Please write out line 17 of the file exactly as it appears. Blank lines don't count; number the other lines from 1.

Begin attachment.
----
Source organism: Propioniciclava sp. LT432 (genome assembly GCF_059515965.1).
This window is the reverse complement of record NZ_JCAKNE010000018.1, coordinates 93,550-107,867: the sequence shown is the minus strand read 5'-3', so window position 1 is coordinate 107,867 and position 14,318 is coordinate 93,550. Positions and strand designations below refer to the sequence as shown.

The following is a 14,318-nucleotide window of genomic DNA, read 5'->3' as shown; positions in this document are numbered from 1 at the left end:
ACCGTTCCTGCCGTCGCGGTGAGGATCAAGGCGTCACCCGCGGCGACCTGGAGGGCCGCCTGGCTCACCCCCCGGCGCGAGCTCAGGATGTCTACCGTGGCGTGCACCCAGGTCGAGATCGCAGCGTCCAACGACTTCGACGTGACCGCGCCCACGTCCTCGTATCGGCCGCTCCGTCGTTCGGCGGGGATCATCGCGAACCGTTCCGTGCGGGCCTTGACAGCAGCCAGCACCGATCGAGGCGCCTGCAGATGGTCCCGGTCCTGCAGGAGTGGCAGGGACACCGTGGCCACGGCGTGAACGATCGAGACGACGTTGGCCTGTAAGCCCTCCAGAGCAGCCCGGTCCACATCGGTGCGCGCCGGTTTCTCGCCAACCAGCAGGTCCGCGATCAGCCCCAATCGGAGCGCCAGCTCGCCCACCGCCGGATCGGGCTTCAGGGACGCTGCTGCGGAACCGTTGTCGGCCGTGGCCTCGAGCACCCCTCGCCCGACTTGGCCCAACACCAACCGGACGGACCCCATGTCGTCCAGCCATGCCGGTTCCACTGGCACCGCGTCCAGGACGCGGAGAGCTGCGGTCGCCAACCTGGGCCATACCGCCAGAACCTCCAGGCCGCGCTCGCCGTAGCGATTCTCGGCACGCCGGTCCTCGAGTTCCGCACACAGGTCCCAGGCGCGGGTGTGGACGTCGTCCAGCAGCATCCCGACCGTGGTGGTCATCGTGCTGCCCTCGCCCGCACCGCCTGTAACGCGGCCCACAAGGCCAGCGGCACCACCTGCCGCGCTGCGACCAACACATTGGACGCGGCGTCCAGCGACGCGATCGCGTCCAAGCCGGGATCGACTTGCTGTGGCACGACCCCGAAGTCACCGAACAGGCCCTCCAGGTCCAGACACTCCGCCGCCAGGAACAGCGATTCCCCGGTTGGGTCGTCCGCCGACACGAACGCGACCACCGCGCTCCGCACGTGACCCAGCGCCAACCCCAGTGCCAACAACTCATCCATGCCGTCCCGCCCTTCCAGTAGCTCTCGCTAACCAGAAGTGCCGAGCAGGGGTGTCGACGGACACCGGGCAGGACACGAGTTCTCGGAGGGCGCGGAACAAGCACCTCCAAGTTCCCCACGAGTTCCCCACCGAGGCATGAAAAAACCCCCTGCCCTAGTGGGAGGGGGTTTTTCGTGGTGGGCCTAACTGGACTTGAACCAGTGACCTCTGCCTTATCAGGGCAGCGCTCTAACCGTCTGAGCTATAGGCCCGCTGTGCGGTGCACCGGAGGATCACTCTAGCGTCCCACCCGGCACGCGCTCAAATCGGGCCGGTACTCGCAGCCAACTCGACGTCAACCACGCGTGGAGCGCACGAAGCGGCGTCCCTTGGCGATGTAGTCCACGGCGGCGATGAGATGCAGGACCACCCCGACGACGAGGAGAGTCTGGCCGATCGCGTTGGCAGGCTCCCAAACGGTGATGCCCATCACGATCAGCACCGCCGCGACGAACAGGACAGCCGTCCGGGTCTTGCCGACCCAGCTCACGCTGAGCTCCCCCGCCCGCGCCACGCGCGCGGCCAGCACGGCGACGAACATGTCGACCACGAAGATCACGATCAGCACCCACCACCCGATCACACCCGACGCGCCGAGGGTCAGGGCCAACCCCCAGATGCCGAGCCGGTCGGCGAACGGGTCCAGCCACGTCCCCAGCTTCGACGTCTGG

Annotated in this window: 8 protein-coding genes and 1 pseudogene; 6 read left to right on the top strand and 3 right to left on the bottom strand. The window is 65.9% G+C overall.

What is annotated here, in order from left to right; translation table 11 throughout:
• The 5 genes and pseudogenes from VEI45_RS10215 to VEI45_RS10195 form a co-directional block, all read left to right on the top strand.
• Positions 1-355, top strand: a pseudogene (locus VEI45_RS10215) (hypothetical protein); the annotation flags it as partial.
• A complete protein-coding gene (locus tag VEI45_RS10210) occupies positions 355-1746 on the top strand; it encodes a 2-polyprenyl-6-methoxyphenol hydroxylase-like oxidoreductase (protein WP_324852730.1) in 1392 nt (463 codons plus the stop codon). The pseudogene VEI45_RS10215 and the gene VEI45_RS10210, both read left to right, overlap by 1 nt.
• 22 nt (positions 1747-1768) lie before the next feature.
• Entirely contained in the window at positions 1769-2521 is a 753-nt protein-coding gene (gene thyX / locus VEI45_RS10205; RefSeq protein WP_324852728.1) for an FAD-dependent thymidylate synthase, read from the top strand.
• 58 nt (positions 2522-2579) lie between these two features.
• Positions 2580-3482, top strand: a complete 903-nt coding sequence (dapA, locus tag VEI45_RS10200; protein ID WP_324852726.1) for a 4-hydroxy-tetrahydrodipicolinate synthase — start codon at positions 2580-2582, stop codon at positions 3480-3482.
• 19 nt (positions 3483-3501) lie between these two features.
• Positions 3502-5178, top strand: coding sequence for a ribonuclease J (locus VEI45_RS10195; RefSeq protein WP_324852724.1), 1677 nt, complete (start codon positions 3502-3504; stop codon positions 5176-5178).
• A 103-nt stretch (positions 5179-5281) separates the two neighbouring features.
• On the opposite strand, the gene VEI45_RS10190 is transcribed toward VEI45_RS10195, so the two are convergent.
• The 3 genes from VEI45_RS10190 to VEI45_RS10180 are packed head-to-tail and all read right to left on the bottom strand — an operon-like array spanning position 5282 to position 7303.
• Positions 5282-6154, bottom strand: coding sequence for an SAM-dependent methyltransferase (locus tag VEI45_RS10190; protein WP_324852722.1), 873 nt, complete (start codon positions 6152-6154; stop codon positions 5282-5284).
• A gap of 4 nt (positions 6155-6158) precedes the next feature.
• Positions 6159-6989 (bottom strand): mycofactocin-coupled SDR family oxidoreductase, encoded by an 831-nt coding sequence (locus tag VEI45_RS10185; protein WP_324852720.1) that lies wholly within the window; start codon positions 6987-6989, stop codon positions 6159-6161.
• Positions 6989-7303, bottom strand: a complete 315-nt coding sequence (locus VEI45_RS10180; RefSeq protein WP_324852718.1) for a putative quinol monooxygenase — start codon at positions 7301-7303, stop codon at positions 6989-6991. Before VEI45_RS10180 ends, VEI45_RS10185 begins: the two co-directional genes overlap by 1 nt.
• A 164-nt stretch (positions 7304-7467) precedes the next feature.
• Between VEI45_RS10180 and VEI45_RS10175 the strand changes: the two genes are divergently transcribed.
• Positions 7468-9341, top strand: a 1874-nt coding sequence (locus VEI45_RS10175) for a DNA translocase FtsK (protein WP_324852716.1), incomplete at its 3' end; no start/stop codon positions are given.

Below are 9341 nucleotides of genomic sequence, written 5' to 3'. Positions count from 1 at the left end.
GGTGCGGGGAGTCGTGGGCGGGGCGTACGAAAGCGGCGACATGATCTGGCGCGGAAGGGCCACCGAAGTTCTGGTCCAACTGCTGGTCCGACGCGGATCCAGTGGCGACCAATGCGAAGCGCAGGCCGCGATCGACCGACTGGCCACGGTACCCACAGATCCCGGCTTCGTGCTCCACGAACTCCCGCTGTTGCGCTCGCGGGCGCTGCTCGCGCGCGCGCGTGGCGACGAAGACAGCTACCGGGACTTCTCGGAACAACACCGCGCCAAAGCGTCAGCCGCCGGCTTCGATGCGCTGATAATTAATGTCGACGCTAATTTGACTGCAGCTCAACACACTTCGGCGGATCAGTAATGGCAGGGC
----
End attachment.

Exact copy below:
• On the opposite strand, the gene VEI45_RS10190 is transcribed toward VEI45_RS10195, so the two are convergent.